The last few months have been a period of intense collaboration with some great partners. With each collaboration the scope and scale of Digital Identity grows. One of the results is a workshop offering in partnership with Post*Shift. The session is titled Create an Employee-driven Digital Identity and takes place in London on January 21, 2015. The session explores the theme of how employees can use social media to create a dynamic identity for an organisation whereby it exists as an ecosystem of people, ideas and conversations.
The reading list I share below is based on some of the themes we cover in the workshop. At first the themes might seem disparate but there is a strong link. As the first piece points out, it is high time organisations take a structured and strategic approach to social media in the work place. An ad-hoc or restrictive approach can be highly counterproductive. The second piece shows that social networks can be an excellent resource for knowledge and solutions. As a result, organisations can benefit from enabling their employees to create authentic digital identities. The final piece focuses on a new model of conversation based around stories and narratives that enable senior leadership to explore multiple scenarios and adopt a responsive approach. Once again, social media can play a vital role in developing these sensibilities.
How to let your employees use social media at work without losing their focus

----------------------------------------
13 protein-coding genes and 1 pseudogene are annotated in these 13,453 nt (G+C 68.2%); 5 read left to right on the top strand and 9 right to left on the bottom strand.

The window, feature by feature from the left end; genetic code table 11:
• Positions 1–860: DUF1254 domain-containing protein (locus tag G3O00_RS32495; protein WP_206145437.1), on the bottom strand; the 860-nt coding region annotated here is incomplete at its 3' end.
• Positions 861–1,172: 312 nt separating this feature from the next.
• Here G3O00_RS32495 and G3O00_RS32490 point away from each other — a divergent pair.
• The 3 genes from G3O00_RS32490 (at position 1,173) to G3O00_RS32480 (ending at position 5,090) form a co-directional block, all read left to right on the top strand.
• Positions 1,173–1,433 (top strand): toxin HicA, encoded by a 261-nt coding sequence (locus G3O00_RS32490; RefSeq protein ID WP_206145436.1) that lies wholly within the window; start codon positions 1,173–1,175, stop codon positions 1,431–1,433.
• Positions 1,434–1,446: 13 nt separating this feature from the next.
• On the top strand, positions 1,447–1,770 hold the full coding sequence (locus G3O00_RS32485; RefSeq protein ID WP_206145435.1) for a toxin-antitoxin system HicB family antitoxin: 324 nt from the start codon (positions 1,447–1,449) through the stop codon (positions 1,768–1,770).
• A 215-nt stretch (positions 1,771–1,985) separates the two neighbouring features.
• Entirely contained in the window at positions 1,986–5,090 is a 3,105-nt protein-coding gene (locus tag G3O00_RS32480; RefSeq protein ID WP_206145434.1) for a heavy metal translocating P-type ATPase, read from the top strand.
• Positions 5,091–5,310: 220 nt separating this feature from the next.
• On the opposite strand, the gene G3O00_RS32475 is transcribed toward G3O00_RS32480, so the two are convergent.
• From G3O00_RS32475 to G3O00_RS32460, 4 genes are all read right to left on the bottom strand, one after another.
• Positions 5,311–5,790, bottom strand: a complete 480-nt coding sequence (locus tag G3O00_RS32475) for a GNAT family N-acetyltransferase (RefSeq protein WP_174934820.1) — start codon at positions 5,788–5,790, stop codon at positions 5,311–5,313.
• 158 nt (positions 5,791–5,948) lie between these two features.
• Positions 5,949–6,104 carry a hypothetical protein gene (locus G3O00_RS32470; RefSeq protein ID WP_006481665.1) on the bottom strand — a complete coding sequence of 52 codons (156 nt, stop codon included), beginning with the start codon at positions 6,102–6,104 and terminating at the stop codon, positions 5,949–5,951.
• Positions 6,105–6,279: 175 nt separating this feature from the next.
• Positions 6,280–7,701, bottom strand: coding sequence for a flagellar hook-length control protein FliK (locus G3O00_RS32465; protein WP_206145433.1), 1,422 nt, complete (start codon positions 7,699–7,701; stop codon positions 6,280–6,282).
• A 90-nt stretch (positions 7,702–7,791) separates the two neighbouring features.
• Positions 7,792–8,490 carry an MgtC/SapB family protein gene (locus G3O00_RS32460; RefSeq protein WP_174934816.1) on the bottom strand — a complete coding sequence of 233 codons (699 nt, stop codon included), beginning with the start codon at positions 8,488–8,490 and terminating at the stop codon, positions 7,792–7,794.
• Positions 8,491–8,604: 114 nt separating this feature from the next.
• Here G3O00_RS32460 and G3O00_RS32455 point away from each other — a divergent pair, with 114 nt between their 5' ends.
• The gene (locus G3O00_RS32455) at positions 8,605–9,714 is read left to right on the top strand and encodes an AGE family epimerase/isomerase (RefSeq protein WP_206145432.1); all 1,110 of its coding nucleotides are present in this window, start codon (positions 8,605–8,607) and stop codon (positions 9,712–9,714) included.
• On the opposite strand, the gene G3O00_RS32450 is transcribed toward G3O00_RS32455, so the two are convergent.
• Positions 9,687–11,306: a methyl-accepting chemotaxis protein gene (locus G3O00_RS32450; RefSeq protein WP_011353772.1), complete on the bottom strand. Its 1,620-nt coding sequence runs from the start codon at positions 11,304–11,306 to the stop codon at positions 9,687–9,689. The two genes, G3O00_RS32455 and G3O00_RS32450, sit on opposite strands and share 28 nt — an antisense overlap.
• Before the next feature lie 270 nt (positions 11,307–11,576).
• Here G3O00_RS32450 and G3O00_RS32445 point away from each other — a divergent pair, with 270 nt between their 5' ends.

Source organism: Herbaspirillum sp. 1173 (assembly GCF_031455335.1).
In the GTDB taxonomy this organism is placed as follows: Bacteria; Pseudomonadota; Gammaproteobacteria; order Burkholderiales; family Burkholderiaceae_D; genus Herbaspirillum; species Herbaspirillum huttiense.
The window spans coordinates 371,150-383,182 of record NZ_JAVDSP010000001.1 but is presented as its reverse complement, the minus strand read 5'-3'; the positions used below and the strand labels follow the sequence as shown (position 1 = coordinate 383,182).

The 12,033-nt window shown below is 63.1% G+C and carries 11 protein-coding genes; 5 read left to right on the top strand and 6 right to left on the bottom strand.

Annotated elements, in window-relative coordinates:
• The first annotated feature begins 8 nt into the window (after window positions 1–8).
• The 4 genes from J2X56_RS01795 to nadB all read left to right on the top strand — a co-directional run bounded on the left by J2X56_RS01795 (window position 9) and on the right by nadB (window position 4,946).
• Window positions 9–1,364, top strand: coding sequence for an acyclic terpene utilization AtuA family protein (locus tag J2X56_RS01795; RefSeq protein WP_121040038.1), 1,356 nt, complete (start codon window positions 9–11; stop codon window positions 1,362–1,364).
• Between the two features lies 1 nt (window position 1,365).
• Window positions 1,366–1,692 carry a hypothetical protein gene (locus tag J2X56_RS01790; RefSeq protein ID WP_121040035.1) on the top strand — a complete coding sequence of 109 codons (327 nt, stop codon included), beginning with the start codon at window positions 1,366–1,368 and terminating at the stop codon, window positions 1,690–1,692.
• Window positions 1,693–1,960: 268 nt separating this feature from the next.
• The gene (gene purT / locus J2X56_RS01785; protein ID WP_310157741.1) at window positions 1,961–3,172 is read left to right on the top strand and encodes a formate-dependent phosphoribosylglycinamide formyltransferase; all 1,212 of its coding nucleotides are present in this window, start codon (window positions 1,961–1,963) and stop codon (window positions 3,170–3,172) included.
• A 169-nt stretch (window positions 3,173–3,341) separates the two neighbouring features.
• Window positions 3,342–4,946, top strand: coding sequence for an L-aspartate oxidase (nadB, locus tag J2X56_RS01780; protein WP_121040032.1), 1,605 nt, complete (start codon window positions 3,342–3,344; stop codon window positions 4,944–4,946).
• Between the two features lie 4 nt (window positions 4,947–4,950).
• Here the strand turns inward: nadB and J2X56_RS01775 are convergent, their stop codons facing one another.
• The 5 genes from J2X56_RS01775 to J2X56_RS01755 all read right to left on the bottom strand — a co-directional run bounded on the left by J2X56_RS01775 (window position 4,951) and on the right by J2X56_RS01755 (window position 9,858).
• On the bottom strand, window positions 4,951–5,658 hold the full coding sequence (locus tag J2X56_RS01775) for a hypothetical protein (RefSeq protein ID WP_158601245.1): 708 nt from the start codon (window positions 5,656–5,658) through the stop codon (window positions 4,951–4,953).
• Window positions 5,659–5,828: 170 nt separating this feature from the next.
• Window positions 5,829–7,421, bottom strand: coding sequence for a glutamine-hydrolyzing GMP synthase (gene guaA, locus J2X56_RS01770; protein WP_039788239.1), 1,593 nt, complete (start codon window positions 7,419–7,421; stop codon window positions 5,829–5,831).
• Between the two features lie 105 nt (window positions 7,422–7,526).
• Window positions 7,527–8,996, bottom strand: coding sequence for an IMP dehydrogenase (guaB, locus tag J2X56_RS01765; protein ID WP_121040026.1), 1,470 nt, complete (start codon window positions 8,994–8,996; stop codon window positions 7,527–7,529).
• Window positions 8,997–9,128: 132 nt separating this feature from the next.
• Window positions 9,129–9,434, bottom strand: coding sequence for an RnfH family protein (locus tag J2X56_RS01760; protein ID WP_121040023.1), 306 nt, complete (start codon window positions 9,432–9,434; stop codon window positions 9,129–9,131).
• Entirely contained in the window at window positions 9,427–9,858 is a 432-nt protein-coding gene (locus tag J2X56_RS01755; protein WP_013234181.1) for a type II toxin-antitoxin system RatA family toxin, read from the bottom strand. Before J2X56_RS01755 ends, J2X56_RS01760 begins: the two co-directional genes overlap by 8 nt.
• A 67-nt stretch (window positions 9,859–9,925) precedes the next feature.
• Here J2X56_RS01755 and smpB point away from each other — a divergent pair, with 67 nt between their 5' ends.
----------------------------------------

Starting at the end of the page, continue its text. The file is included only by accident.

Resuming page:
This article makes a clear case for a strategic approach when it comes to social media in the workplace. It references some interesting stats from the Pew Research Centre and Gallup to highlight the extent of social media usage and the impact it can have. It also makes a valid observation that whilst a social media policy is useful, it should be an enabler rather than a set of restrictive guidelines. It isn’t just a marketing tool but a medium for employees to create an authentic voice to build relationships.
The Power of Our Collective Professional Networks and Transdisciplinarity Learning
This post is a set of observations from a workshop that involved non-profit organisations from several countries. I have chosen this piece because it highlights the significant knowledge and interactions that is contained in our networks. Social media provides an opportunity to connect with new people who have “knowledge, resources, and ideas… to help with the project goals.”
Driving Strategic Conversations
Developing new kinds of conversations and inquiry are critical to organisational leadership. Especially at a time when we are increasingly operating around buzzwords and can be distracted by technology. The article makes a case for a new framework for strategic planning. One that isn’t reliant on explicit assumptions about future trends. It highlights Scenario Planning as an alternative. Because scenarios describe a range of possibilities they enable leadership to open their minds to the inherent uncertainties in the future.
Hope you enjoy this reading list. If you have any questions, please get in touch with me via email – contact [at] digitalidentities [dot] info. Or you can find me on Twitter where my ID is @gopaldass. See you in January! Click here to book a place. The workshop takes place in London on January 21, 2015.